Compare Translations for Exodus 21:10

Exodus 21:10 ASV
If he take him another [wife]; her food, her raiment, and her duty of marriage, shall he not diminish.
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Exodus 21:10 BBE
And if he takes another woman, her food and clothing and her married rights are not to be less.
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Exodus 21:10 CEB
If he takes another woman for himself, he may not reduce her food, clothing, or marital rights.
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Exodus 21:10 CJB
If he marries another wife, he is not to reduce her food, clothing or marital rights.
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Exodus 21:10 RHE
And if he take another wife for him, he shall provide her a marriage, and raiment, neither shall he refuse the price of her chastity.
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Exodus 21:10 ESV
If he takes another wife to himself, he shall not diminish her food, her clothing, or her marital rights.
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Exodus 21:10 GW
If that son marries another woman, he must not deprive the first wife of food, clothes, or sex.
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Exodus 21:10 GNT
If a man takes a second wife, he must continue to give his first wife the same amount of food and clothing and the same rights that she had before.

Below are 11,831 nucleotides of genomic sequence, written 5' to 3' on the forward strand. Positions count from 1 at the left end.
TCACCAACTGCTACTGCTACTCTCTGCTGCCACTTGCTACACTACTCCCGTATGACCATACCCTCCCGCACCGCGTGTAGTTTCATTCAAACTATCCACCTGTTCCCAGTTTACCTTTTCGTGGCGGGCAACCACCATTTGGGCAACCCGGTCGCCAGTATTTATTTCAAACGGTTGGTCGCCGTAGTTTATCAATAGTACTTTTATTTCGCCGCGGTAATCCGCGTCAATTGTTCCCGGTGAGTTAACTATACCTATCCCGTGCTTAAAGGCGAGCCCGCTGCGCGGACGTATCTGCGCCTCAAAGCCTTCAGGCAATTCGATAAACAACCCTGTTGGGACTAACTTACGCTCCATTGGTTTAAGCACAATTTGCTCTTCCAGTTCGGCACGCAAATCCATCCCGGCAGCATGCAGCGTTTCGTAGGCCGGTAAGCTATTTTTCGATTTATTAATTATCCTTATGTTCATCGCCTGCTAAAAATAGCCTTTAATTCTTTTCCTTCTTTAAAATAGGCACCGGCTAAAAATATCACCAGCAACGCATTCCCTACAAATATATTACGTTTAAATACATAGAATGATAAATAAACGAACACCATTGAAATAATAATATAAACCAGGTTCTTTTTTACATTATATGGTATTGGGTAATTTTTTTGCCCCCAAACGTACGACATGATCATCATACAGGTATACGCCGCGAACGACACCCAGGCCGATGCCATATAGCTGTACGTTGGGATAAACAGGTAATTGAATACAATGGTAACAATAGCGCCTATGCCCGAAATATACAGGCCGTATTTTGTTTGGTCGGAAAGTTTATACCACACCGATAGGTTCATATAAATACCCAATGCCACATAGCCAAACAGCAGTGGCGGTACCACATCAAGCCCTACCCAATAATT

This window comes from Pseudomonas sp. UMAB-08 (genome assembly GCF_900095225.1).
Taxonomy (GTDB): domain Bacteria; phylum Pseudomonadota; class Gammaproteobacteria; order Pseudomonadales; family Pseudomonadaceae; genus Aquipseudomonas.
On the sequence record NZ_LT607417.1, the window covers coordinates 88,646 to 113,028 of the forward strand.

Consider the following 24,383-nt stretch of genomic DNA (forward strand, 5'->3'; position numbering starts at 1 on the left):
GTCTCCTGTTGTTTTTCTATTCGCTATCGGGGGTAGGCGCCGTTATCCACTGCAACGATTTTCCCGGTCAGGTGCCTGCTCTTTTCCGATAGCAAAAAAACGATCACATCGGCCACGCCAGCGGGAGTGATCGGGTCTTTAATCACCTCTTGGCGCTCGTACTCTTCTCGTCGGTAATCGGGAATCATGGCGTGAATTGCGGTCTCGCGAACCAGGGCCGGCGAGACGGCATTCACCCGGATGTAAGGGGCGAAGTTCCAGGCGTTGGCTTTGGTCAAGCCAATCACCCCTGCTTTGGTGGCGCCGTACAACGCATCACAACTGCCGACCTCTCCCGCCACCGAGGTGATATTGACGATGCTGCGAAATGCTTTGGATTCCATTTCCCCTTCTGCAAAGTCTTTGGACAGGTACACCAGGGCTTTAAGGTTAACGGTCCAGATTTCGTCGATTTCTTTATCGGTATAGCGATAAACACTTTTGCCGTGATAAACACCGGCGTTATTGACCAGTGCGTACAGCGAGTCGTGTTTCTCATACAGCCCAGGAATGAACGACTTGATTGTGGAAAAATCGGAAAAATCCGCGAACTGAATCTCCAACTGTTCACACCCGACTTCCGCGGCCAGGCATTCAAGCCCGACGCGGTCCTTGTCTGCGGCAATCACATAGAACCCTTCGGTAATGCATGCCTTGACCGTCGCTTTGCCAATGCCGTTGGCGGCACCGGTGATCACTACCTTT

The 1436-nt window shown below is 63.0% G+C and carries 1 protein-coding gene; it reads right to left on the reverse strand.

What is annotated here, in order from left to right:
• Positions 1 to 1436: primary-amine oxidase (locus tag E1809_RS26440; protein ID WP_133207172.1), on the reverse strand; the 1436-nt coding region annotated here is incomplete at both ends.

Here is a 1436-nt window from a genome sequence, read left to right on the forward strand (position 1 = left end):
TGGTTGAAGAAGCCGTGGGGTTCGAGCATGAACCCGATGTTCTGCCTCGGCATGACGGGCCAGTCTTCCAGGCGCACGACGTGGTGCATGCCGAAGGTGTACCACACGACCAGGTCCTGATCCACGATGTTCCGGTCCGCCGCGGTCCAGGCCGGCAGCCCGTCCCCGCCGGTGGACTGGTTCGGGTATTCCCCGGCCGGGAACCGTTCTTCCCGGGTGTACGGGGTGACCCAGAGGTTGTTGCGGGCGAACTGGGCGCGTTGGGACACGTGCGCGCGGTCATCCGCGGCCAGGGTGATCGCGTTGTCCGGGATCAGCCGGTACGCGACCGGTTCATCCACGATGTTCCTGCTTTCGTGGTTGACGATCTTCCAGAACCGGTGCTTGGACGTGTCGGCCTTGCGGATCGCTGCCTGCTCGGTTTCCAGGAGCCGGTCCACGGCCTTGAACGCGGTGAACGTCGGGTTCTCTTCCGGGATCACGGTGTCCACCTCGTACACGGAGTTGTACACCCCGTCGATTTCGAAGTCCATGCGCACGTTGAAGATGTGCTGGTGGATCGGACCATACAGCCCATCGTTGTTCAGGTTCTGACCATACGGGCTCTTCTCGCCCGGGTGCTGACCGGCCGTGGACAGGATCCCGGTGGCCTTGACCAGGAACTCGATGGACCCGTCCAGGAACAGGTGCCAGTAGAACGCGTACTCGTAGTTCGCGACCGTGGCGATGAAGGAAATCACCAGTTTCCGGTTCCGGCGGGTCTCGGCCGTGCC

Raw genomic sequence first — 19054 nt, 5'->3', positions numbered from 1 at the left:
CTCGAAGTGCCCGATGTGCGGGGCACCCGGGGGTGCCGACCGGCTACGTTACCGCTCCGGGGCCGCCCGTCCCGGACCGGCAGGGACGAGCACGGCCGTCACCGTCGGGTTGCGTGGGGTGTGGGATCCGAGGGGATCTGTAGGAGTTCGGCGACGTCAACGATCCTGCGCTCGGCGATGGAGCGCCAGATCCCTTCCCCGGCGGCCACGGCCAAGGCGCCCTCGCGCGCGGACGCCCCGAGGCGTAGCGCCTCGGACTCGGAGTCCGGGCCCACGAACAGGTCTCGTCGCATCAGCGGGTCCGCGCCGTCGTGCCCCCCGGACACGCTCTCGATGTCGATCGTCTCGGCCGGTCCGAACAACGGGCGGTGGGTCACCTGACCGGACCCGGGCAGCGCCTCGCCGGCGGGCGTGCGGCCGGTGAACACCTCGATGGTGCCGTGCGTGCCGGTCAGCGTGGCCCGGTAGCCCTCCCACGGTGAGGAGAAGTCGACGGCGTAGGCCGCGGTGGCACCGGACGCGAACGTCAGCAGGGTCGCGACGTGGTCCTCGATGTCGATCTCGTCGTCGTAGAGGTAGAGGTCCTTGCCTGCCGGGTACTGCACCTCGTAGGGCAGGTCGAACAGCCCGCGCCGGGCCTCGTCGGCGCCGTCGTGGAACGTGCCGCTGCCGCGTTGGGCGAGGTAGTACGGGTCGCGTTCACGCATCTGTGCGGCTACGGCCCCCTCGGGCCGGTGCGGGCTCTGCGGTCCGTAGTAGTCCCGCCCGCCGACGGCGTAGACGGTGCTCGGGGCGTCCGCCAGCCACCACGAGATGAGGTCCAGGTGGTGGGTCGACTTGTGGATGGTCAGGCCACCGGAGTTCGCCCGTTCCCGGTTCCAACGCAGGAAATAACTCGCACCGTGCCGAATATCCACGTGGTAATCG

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Exodus 21:10 HNV
If he takes another wife to himself, he shall not diminish her food, her clothing, and her marital rights.
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Exodus 21:10 CSB
If he takes an additional wife, he must not reduce the food, clothing, or marital rights of the first wife.
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Exodus 21:10 KJV
If he take him another wife; her food, her raiment, and her duty of marriage, shall he not diminish .
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Exodus 21:10 LEB
If he takes for himself another, he will not reduce her food, her clothing, or her right of cohabitation.
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Exodus 21:10 NAS
"If he takes to himself another woman, he may not reduce her food, her clothing, or her conjugal rights.
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Exodus 21:10 NCV
If the man who bought her marries another woman, he must not keep his first wife from having food or clothing or sexual relations.
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Exodus 21:10 NIRV
"What if he marries another woman? He must still give the first one her food and clothes and make love to her.
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Exodus 21:10 NIV
If he marries another woman, he must not deprive the first one of her food, clothing and marital rights.
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Exodus 21:10 NKJV
If he takes another wife, he shall not diminish her food, her clothing, and her marriage rights.
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Exodus 21:10 NLT
If he himself marries her and then takes another wife, he may not reduce her food or clothing or fail to sleep with her as his wife.
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Exodus 21:10 NRS
If he takes another wife to himself, he shall not diminish the food, clothing, or marital rights of the first wife.
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Exodus 21:10 RSV
If he takes another wife to himself, he shall not diminish her food, her clothing, or her marital rights.
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Exodus 21:10 DBY
If he take himself another, her food, her clothing, and her conjugal rights he shall not diminish.